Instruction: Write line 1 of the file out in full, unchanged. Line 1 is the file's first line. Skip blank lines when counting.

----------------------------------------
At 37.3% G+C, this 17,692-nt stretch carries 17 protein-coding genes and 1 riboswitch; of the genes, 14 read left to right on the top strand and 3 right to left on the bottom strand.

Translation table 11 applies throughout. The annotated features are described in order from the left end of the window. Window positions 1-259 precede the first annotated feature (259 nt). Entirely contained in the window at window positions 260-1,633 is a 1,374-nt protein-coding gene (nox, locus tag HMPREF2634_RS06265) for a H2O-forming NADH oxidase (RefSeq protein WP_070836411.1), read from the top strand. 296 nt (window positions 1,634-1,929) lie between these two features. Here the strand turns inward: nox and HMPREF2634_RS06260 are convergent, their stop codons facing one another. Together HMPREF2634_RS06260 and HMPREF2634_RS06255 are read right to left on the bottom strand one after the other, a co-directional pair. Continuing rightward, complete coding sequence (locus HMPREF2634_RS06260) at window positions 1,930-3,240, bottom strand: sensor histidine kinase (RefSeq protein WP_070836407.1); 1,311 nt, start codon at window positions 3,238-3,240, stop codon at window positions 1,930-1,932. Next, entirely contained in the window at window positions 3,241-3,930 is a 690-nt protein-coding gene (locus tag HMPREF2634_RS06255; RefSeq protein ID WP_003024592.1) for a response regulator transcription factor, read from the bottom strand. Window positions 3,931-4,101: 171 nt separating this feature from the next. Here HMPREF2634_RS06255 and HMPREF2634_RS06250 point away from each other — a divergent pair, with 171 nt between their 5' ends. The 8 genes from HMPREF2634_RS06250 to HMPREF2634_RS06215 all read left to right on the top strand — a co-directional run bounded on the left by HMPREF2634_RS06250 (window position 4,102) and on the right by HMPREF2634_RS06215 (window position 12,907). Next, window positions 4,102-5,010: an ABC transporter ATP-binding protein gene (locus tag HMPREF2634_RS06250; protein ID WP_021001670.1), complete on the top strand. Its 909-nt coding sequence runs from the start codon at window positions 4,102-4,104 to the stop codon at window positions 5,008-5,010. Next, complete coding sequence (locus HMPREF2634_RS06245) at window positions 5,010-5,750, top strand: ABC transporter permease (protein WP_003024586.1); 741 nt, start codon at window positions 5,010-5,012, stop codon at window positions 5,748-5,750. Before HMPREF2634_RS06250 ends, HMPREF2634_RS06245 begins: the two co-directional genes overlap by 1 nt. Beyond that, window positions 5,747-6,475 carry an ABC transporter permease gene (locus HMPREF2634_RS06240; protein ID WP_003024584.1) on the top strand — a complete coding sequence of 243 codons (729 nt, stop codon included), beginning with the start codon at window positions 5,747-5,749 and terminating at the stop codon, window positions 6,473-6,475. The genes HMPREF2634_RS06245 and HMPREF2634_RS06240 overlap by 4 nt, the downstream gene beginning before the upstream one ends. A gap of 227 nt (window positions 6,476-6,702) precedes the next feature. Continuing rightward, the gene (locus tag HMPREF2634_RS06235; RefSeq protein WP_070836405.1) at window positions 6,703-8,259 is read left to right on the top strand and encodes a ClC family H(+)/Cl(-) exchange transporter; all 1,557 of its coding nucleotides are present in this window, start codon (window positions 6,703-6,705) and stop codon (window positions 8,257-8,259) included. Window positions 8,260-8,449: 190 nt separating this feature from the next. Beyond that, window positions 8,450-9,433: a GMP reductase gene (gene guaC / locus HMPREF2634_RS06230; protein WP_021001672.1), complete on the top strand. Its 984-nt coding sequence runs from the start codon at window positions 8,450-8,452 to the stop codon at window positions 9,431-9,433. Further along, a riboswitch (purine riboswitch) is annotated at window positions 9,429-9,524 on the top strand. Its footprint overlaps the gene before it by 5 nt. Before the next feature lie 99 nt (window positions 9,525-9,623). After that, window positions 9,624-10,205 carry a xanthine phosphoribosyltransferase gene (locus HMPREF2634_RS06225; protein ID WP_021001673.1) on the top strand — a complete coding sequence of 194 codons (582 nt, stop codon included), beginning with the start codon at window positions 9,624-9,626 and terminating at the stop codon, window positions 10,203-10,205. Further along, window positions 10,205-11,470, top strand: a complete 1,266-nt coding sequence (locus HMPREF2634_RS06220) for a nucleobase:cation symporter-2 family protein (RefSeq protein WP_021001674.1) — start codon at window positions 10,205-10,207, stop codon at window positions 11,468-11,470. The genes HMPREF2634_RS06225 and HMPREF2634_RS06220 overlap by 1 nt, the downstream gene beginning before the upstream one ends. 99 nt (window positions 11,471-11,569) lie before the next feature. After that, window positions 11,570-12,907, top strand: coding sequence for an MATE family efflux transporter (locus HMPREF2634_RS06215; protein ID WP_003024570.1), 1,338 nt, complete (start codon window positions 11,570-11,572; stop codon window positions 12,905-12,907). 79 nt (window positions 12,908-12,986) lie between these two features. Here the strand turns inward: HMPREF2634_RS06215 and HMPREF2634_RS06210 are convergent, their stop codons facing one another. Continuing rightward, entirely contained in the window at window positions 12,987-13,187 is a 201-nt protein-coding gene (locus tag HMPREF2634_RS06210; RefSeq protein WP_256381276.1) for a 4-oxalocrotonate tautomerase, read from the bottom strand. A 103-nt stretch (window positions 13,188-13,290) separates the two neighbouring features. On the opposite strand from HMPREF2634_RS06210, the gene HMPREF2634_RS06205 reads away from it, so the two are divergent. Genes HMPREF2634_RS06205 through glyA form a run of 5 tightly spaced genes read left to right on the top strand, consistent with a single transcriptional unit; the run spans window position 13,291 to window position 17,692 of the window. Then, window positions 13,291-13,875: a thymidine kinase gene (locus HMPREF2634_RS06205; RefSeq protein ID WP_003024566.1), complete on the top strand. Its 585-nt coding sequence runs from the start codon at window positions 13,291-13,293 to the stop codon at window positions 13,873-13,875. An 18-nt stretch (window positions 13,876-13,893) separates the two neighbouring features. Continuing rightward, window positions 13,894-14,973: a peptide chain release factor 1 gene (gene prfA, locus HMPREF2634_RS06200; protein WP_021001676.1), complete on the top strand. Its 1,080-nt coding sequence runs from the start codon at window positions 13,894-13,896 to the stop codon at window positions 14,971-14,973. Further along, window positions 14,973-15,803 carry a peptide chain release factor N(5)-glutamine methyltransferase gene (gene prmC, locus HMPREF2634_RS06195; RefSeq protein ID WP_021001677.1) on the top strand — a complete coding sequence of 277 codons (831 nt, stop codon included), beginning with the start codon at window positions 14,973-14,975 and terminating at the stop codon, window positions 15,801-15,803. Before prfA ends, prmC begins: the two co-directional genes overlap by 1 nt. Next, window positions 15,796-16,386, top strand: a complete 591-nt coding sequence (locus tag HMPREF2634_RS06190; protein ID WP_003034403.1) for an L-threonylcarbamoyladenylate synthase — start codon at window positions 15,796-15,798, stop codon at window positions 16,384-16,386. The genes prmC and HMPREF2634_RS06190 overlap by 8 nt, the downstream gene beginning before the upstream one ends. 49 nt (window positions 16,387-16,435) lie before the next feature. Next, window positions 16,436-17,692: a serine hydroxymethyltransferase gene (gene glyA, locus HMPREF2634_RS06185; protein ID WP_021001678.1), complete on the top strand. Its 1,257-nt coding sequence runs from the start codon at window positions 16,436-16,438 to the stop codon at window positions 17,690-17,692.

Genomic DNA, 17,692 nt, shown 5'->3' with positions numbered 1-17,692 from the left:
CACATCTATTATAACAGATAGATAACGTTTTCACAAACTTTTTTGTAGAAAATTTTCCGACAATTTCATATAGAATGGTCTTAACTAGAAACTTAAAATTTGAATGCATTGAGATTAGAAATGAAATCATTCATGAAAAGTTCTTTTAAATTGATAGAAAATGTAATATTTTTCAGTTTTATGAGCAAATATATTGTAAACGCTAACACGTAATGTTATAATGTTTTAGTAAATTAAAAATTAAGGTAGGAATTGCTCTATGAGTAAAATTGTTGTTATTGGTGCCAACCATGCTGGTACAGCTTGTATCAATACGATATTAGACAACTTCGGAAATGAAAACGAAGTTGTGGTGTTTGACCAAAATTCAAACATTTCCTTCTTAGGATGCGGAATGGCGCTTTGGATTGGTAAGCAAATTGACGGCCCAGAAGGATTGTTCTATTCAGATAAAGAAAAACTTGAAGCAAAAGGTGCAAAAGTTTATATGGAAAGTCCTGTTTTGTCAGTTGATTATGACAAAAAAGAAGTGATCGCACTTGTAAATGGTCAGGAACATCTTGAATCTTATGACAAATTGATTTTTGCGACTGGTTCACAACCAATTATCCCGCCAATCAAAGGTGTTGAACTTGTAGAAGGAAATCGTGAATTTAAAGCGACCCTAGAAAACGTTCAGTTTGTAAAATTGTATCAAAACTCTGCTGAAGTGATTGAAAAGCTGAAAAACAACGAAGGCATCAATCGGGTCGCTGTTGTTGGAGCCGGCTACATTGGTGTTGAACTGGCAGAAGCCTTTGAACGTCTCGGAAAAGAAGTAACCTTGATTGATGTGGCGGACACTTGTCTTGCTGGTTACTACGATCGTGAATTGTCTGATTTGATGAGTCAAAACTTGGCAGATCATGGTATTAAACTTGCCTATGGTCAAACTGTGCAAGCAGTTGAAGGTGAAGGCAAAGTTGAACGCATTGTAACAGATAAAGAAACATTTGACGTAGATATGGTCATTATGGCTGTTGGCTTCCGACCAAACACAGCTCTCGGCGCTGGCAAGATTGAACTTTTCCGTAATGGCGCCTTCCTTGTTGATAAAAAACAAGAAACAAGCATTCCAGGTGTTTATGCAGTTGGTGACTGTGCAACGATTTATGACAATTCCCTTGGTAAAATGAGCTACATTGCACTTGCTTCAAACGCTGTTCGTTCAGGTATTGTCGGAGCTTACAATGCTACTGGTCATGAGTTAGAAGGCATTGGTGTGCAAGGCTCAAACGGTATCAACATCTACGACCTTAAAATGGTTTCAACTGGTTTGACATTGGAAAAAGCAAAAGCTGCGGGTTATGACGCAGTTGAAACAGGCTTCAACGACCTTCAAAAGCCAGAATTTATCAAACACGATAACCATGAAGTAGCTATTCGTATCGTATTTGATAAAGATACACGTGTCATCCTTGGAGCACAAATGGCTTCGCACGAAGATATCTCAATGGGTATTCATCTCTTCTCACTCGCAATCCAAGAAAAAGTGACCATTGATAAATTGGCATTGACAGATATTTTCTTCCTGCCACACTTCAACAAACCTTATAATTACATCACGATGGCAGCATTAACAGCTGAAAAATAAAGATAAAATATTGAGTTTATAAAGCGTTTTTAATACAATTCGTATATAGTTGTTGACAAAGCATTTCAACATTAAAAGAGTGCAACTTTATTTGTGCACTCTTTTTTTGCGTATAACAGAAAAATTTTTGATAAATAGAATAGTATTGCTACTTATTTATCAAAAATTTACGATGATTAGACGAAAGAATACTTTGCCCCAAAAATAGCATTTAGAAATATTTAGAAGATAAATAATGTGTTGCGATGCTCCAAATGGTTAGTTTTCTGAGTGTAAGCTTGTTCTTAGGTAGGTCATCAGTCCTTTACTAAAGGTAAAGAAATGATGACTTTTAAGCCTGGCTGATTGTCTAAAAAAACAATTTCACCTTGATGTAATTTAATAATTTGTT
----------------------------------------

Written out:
At 37.3% G+C, this 17,692-nt stretch carries 17 protein-coding genes and 1 riboswitch; of the genes, 14 read left to right on the top strand and 3 right to left on the bottom strand.